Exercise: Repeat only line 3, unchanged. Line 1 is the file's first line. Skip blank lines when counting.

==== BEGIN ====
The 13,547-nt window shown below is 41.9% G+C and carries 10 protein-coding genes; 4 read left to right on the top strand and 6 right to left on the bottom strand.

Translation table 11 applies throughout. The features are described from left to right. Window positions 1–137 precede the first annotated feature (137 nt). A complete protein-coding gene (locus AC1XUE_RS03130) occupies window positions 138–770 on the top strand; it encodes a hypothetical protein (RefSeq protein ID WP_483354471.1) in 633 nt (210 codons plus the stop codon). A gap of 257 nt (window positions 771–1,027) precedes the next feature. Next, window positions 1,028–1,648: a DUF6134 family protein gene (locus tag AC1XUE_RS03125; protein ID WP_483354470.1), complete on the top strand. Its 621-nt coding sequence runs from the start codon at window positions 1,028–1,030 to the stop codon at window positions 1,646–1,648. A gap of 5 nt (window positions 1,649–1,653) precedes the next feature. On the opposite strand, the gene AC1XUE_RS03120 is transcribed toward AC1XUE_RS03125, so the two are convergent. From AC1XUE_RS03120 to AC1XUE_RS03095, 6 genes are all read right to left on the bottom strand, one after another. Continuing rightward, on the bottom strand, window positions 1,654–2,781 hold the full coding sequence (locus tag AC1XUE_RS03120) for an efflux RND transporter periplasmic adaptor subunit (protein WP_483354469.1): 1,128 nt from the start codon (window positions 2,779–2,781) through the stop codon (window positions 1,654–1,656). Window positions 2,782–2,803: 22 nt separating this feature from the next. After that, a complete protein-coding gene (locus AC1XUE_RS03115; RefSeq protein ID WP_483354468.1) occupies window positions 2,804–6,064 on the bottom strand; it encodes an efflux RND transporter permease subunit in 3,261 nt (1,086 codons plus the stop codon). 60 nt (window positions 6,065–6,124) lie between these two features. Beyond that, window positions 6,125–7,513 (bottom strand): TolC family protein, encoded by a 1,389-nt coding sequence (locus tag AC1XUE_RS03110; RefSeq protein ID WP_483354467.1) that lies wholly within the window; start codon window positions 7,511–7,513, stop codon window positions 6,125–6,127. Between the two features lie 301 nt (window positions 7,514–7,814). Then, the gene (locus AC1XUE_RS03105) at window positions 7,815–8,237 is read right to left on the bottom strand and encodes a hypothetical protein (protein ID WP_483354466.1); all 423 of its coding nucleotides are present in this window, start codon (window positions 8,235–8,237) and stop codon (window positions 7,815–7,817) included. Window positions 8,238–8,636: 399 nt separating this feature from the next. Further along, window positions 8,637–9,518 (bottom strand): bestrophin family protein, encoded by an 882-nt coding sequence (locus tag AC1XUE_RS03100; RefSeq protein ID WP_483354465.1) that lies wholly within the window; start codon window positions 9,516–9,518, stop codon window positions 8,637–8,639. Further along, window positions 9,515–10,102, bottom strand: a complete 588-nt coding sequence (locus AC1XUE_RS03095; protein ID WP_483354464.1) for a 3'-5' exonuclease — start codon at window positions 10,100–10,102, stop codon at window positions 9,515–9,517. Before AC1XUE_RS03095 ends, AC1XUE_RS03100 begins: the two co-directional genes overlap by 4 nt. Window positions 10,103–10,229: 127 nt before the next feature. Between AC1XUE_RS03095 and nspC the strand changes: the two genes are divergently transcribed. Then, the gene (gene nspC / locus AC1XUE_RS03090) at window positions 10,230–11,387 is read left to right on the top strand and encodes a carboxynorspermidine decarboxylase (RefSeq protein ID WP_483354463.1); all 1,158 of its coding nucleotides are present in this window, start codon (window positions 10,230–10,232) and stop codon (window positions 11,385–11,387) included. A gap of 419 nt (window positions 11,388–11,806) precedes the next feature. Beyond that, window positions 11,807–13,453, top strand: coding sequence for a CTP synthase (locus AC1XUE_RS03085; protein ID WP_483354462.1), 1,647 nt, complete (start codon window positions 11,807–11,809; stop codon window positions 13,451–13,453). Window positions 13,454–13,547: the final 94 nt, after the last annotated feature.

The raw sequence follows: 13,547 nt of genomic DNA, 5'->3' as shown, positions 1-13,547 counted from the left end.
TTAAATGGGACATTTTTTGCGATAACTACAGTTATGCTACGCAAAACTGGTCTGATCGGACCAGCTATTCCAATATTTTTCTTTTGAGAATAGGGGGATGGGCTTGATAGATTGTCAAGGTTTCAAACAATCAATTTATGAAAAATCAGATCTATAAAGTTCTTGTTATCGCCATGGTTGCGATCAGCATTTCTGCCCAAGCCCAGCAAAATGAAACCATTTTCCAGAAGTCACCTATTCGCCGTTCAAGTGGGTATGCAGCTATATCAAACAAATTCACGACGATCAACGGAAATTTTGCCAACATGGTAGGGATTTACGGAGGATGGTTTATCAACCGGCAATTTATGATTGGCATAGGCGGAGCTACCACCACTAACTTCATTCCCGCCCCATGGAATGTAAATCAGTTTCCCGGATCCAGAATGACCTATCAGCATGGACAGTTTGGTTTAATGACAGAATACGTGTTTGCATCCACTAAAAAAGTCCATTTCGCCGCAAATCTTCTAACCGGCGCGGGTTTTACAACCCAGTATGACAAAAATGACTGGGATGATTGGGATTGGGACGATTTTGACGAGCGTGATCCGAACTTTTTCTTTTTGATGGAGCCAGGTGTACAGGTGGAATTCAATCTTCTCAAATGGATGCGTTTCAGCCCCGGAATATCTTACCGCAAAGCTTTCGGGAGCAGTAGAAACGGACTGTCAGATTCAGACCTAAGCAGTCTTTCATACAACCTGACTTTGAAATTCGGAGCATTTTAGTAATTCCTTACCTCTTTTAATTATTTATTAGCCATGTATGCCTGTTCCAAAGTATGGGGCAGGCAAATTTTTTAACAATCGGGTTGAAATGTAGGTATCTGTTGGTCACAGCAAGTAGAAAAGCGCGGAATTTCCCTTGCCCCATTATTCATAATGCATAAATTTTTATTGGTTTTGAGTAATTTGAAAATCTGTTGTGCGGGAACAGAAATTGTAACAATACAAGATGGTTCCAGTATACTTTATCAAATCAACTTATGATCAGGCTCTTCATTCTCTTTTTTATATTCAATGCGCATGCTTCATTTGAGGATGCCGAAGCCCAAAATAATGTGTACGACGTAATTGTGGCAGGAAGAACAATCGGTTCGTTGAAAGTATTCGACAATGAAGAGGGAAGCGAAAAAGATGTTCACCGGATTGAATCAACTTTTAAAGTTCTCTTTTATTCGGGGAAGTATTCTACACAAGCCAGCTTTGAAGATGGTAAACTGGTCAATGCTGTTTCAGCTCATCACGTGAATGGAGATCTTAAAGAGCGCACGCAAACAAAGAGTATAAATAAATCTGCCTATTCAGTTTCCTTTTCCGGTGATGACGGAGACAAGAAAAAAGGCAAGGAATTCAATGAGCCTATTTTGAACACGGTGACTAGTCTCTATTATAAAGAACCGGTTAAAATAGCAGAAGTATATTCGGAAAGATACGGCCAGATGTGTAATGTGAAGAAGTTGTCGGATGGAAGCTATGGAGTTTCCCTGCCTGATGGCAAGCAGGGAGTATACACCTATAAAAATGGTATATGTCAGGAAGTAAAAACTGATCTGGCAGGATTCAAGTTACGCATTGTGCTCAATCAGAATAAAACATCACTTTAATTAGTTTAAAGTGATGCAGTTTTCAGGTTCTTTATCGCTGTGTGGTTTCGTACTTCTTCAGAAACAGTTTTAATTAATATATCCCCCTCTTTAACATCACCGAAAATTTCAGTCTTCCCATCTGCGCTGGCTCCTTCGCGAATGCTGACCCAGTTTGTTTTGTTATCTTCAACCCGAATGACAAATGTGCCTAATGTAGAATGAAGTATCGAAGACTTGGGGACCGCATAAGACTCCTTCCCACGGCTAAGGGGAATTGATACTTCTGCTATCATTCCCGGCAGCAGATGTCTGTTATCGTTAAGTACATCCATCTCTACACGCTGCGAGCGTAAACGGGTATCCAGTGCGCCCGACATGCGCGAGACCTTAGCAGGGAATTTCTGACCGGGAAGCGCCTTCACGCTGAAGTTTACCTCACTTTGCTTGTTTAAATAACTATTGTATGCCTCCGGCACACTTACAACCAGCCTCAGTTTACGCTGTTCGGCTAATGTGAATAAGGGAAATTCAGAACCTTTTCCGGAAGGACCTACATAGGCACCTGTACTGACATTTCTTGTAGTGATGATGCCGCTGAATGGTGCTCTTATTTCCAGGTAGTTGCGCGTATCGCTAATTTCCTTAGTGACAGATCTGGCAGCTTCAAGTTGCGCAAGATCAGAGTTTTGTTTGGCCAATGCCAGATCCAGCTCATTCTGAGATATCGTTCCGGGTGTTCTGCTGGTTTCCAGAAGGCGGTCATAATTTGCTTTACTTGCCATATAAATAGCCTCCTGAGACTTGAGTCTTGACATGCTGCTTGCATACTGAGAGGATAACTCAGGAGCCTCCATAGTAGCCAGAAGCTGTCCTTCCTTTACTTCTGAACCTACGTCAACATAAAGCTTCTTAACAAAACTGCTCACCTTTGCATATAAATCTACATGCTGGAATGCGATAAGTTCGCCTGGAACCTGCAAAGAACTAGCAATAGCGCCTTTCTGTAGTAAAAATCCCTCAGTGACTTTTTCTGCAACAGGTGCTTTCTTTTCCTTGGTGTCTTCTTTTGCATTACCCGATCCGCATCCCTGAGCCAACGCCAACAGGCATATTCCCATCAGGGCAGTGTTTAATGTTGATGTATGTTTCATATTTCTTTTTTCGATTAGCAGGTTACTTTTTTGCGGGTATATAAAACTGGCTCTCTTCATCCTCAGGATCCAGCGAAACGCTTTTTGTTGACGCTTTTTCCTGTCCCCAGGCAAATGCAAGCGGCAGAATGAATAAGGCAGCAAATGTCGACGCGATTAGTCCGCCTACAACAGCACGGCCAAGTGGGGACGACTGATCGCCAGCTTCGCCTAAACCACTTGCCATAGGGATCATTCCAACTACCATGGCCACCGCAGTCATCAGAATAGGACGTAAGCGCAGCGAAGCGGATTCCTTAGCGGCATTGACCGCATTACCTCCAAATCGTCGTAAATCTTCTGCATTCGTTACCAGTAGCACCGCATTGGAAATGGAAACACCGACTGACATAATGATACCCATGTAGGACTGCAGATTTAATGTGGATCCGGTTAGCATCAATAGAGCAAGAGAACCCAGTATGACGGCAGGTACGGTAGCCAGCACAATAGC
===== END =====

The raw sequence follows: 13,547 nt of genomic DNA, 5'->3' as shown, positions 1-13,547 counted from the left end.